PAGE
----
That bus captain was Melinda Kieffer. Throughout Chelsea’s college years they remained in contact, sharing their love of Israel. Fortunately for them, they, along with Rabbi Kieffer, were on the same NBN flight to Israel. They sat one row behind each other on the plane, and reconnected.
Melinda recalls how, at the end of the March of the Living trip, Chelsea stood up and announced that she would be moving to Israel. Melinda gave her a commemorative Yizkor pin – thinking the declaration was “cute” but that it probably wouldn’t actually happen.
Fast forward several years, to Yom Ha’atzmaut 2015. Chelsea received another pin – this the President’s Award for Outstanding Soldiers, awarded to a select group of individuals for outstanding military service.
After joining the army in August 2013, through Garin Tzabar, Chelsea fought hard to receive her dream assignment as a search and rescue instructor for the army’s home front command – she was initially rejected, and had to defer her enlistment by several months before she received the position. But she doesn’t regret it – she’s currently finishing her training in Bahad 1, the IDF’s officer’s training school.
Two Years Later
Melinda and Sam moved to Jerusalem, ten minutes away from two of their three children and their respective families. Rabbi Kieffer teaches at the Fuchsberg Center for Conservative Judaism in Jerusalem, officiates at Conservative Bar and Bat Mitzvahs at Robinson’s Arch, the egalitarian section at the Kotel, as well as on Masada, and leads Jewish heritage tours throughout Eastern Europe and South America. In addition to leading March of the Living trips, Melinda is involved in the USCJ Israel Committee and the Masorti Committee on Aliyah and Klitah, in which she develops programs to provide support and information to Conservative Jews who are considering Aliyah.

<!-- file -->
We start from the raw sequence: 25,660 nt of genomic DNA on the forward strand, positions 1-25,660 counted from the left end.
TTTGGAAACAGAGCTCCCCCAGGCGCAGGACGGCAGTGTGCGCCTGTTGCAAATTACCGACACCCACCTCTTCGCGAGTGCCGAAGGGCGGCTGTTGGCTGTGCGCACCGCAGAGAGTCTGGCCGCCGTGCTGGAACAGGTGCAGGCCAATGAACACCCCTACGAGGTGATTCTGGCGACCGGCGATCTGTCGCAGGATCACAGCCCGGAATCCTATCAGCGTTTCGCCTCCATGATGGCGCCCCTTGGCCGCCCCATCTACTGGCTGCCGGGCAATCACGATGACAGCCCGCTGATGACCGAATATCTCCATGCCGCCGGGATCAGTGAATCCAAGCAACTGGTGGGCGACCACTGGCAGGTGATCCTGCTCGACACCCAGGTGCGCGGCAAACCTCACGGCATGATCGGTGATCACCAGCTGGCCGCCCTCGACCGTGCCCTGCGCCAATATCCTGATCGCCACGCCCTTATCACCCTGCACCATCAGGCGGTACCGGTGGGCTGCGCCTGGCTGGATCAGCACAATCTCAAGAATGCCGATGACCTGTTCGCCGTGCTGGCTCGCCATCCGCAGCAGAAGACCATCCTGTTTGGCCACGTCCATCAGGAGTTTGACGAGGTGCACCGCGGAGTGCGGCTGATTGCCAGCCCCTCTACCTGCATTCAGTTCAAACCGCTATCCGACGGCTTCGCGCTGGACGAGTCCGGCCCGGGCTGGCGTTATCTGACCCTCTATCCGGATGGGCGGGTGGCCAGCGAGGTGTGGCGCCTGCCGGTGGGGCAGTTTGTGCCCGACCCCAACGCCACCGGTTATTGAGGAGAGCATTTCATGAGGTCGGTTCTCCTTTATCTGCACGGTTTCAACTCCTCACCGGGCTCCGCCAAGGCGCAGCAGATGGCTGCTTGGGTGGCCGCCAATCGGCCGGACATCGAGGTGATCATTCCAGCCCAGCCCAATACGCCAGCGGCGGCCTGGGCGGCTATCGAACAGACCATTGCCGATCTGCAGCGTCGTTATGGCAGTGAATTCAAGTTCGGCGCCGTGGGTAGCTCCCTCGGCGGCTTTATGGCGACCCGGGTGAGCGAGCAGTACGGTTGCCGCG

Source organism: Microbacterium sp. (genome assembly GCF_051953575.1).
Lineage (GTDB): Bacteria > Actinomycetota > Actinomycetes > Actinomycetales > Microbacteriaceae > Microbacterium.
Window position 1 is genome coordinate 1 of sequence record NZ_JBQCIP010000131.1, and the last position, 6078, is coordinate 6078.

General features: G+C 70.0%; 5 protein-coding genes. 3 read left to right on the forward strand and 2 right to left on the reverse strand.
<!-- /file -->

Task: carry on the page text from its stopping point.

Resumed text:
“We feel like we’re living in a dream,” said Melinda. “Sometimes I catch myself thinking, ‘When is my ticket to go back? It still hasn’t hit me that this is it, and that we’re finally here to stay.”
Chelsea and Melinda continue to be very much in touch since the Kieffers consider her an adopted daughter while being a Lone Soldier. Before making Aliyah the Kieffers knew Chelsea’s parents very well – Debbie and Frank Gober are influential leaders in the South Florida Jewish Community and both couples are continually in touch with each other. “She still worries about me,” says Chelsea, who knows she always has a place to go for warm food or a place to stay. And although Melinda is surrounded by her biological family in Jerusalem, she views Chelsea as another daughter. Last month the Kieffers drove to an army base in the Negev to be there for Chelsea’s Officer Training Course graduation ceremony – at a balmy 41 degrees Celsius!
Chelsea also feels that there is something unique about Olim who join the Israeli Defense Forces: “This is my life, this is my choice. For me, and my Olim friends who left our lives behind to come here, there’s a strong desire to give it our all.”